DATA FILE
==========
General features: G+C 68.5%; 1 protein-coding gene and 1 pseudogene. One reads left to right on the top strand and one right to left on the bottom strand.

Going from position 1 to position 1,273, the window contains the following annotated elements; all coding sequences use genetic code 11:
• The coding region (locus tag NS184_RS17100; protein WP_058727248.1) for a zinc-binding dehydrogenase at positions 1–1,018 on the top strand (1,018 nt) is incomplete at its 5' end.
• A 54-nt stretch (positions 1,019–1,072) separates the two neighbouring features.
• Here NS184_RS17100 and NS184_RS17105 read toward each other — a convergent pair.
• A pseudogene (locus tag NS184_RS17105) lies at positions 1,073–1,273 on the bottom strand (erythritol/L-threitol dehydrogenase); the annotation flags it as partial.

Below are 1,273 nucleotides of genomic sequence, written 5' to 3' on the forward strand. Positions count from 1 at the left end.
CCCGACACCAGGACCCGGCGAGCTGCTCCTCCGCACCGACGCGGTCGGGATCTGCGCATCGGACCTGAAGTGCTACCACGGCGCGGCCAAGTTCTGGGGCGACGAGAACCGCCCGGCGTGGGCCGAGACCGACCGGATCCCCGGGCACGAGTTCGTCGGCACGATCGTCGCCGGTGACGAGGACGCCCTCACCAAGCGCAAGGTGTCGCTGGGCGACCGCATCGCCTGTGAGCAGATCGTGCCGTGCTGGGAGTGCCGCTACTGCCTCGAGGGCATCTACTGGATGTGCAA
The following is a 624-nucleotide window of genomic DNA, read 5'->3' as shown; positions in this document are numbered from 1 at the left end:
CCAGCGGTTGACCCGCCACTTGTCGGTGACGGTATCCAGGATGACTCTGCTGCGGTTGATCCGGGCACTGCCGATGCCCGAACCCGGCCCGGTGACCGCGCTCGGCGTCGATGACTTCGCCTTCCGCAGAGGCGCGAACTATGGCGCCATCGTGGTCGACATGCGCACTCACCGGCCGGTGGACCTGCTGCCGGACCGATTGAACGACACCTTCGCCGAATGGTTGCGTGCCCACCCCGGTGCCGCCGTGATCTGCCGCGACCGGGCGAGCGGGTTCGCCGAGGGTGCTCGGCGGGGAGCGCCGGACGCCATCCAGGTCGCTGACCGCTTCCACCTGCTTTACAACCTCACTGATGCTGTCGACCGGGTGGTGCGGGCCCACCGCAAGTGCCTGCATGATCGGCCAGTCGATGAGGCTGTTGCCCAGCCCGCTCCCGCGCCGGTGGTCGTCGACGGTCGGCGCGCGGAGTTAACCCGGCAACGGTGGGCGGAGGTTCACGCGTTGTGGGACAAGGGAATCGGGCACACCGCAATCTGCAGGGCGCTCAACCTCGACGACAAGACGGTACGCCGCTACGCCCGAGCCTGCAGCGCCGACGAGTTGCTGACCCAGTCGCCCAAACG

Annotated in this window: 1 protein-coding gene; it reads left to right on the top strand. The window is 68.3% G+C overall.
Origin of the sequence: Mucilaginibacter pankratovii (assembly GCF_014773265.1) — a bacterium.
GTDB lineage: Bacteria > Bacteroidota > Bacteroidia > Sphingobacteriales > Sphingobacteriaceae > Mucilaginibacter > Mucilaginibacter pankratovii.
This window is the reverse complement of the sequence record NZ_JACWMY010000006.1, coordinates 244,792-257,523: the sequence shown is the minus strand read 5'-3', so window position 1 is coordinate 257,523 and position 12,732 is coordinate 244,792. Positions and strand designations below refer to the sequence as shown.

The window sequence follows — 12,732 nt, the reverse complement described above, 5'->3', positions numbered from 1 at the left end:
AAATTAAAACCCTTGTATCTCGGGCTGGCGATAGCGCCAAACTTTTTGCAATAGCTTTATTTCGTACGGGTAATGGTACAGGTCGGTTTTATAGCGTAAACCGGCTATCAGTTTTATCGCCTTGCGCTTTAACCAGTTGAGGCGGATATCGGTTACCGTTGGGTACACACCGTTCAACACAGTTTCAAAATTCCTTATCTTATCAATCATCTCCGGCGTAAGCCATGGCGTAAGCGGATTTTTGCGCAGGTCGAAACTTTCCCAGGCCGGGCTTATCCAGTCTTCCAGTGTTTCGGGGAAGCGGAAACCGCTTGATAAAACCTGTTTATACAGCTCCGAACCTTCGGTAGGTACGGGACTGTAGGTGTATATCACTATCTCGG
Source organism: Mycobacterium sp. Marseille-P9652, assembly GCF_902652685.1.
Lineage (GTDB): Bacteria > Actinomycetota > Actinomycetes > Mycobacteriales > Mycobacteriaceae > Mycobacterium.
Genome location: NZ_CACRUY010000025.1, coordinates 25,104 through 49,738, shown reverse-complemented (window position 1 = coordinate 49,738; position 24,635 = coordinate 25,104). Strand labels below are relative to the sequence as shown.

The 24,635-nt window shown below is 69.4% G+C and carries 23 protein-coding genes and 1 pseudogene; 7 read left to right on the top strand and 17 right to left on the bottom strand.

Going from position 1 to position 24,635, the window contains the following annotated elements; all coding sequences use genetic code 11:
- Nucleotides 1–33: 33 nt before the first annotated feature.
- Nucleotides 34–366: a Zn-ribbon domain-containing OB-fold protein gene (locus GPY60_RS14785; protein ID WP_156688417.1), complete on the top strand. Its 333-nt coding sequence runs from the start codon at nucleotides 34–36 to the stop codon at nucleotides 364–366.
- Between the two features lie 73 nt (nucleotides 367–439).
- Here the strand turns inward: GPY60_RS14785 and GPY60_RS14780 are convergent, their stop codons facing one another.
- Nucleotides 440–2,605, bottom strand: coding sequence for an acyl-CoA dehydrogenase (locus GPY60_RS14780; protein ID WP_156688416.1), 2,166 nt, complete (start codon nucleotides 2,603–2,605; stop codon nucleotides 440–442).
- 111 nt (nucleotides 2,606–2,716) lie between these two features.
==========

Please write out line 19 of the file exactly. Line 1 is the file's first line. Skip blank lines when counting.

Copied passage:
Genome location: NZ_CACRUY010000025.1, coordinates 25,104 through 49,738, shown reverse-complemented (window position 1 = coordinate 49,738; position 24,635 = coordinate 25,104). Strand labels below are relative to the sequence as shown.